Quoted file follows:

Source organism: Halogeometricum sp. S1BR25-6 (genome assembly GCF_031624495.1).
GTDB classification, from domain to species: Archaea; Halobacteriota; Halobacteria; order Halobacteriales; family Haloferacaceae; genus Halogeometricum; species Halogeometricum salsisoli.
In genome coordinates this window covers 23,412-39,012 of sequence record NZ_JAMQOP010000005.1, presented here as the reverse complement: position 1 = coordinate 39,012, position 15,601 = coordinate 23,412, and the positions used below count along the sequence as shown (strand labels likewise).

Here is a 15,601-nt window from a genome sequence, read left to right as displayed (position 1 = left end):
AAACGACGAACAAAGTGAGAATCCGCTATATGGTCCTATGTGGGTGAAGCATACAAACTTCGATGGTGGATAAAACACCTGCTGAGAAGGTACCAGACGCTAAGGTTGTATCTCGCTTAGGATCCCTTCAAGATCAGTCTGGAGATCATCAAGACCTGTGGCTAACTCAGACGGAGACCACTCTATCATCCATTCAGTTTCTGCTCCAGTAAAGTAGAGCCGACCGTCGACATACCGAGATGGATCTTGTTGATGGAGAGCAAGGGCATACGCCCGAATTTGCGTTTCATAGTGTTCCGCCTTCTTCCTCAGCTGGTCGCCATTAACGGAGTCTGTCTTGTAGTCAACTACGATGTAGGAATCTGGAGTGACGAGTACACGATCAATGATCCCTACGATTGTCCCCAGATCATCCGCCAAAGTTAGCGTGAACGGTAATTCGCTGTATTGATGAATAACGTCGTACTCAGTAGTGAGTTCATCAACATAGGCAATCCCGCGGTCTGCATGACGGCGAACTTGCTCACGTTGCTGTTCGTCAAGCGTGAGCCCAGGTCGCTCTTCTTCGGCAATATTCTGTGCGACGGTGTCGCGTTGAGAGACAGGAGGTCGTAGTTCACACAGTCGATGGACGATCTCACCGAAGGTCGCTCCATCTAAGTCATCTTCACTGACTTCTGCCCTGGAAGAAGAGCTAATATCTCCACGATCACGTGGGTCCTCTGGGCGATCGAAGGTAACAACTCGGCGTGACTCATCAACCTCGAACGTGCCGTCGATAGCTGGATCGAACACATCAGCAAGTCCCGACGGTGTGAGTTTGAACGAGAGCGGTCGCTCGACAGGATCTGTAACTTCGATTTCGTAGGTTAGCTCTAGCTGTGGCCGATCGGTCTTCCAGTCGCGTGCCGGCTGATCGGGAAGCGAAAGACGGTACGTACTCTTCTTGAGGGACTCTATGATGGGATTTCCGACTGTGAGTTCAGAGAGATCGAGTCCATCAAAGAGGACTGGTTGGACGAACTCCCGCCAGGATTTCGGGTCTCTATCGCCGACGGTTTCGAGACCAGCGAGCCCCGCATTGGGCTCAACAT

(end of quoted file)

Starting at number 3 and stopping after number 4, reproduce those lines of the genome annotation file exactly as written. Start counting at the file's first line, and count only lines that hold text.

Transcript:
In genome coordinates this window covers 23,412-39,012 of sequence record NZ_JAMQOP010000005.1, presented here as the reverse complement: position 1 = coordinate 39,012, position 15,601 = coordinate 23,412, and the positions used below count along the sequence as shown (strand labels likewise).

Here is a 15,601-nt window from a genome sequence, read left to right as displayed (position 1 = left end):